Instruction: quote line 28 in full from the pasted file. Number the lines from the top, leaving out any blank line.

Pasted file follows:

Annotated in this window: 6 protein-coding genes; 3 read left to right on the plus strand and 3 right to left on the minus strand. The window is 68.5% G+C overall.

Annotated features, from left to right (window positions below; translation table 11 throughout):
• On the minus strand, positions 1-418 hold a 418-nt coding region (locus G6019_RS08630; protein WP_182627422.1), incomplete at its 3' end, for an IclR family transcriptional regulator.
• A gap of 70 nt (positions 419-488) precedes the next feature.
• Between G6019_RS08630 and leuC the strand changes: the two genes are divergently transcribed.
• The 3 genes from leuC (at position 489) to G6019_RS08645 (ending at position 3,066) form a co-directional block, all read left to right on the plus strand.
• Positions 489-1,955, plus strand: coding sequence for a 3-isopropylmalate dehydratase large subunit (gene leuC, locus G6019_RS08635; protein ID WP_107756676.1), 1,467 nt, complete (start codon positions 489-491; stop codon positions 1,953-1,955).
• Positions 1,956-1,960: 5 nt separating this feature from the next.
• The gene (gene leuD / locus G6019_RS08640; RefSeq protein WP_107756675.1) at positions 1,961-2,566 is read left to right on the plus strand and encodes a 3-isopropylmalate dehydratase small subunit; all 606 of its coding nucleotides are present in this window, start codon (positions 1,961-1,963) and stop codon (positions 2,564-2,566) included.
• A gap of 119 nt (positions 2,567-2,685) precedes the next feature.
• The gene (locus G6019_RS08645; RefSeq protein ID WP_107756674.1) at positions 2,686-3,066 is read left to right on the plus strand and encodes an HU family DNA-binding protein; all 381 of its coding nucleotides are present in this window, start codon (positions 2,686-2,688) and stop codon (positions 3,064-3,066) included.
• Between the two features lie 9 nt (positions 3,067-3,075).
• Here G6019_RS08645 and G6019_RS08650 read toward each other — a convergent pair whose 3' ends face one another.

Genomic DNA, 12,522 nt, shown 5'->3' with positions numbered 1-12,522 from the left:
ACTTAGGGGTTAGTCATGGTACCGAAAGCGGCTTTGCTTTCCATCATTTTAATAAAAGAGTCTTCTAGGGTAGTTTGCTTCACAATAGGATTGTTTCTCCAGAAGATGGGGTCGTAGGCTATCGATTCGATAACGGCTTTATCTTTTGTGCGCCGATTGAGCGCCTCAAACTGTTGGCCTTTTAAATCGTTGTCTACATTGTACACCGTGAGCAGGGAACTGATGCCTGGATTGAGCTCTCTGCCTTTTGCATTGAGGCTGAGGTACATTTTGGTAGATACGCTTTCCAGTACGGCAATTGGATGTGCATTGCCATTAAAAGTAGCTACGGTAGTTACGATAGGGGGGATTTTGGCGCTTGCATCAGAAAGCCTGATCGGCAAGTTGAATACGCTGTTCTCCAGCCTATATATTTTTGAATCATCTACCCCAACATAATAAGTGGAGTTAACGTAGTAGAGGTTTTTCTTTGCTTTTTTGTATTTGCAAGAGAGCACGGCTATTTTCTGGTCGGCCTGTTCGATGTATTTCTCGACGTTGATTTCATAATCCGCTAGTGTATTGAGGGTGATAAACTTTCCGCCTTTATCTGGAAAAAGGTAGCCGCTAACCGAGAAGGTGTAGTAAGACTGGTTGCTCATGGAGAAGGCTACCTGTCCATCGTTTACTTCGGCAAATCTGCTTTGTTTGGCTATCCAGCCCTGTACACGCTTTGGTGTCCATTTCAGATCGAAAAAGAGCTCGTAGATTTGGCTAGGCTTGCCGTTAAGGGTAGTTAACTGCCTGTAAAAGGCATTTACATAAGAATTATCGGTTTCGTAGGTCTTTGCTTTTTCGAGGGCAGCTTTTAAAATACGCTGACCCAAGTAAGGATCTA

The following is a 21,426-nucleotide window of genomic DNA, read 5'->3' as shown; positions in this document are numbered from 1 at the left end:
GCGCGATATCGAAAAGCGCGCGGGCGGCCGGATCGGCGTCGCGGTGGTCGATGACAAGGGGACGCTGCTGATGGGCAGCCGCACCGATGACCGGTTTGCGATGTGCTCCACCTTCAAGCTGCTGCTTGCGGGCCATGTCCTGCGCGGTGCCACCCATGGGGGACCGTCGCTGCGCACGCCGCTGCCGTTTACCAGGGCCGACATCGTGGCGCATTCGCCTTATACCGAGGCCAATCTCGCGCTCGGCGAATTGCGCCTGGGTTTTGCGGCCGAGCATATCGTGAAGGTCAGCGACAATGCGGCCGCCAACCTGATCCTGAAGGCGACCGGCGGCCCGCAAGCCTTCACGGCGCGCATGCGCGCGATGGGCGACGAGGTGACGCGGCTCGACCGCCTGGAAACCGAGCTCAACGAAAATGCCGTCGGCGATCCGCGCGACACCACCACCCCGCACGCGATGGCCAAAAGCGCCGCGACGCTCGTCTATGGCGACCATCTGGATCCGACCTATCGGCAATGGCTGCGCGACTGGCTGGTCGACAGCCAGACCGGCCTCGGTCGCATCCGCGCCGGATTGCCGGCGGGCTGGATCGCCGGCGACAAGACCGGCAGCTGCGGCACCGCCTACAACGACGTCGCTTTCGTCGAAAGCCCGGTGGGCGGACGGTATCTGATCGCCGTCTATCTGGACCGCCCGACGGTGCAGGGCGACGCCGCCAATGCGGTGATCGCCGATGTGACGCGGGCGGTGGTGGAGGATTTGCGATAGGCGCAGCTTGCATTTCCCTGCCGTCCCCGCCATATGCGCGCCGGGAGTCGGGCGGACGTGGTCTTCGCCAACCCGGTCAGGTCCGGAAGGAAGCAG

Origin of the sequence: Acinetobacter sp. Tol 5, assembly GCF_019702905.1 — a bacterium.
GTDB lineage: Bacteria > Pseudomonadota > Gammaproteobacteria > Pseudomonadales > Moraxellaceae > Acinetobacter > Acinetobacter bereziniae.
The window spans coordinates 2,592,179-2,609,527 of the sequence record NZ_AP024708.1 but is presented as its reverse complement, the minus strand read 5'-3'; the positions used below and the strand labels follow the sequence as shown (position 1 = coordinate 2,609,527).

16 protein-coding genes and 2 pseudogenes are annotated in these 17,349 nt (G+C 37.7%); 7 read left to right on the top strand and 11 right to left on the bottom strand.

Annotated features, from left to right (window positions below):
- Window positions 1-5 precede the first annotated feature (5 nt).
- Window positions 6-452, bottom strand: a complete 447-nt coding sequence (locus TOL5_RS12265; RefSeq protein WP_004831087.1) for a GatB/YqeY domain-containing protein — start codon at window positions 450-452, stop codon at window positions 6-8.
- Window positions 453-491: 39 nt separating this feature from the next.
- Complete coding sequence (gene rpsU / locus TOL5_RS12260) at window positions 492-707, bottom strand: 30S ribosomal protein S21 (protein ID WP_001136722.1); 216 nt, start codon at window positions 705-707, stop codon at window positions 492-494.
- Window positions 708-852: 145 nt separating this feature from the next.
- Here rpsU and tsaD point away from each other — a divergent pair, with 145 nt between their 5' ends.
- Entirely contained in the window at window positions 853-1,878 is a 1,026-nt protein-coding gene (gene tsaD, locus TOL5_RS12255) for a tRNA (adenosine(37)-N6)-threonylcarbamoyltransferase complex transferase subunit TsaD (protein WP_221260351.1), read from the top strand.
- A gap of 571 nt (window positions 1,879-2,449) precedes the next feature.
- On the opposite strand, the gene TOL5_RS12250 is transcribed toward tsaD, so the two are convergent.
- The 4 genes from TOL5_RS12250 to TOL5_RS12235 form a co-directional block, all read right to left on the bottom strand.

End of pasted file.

- Here rpsU and tsaD point away from each other — a divergent pair, with 145 nt between their 5' ends.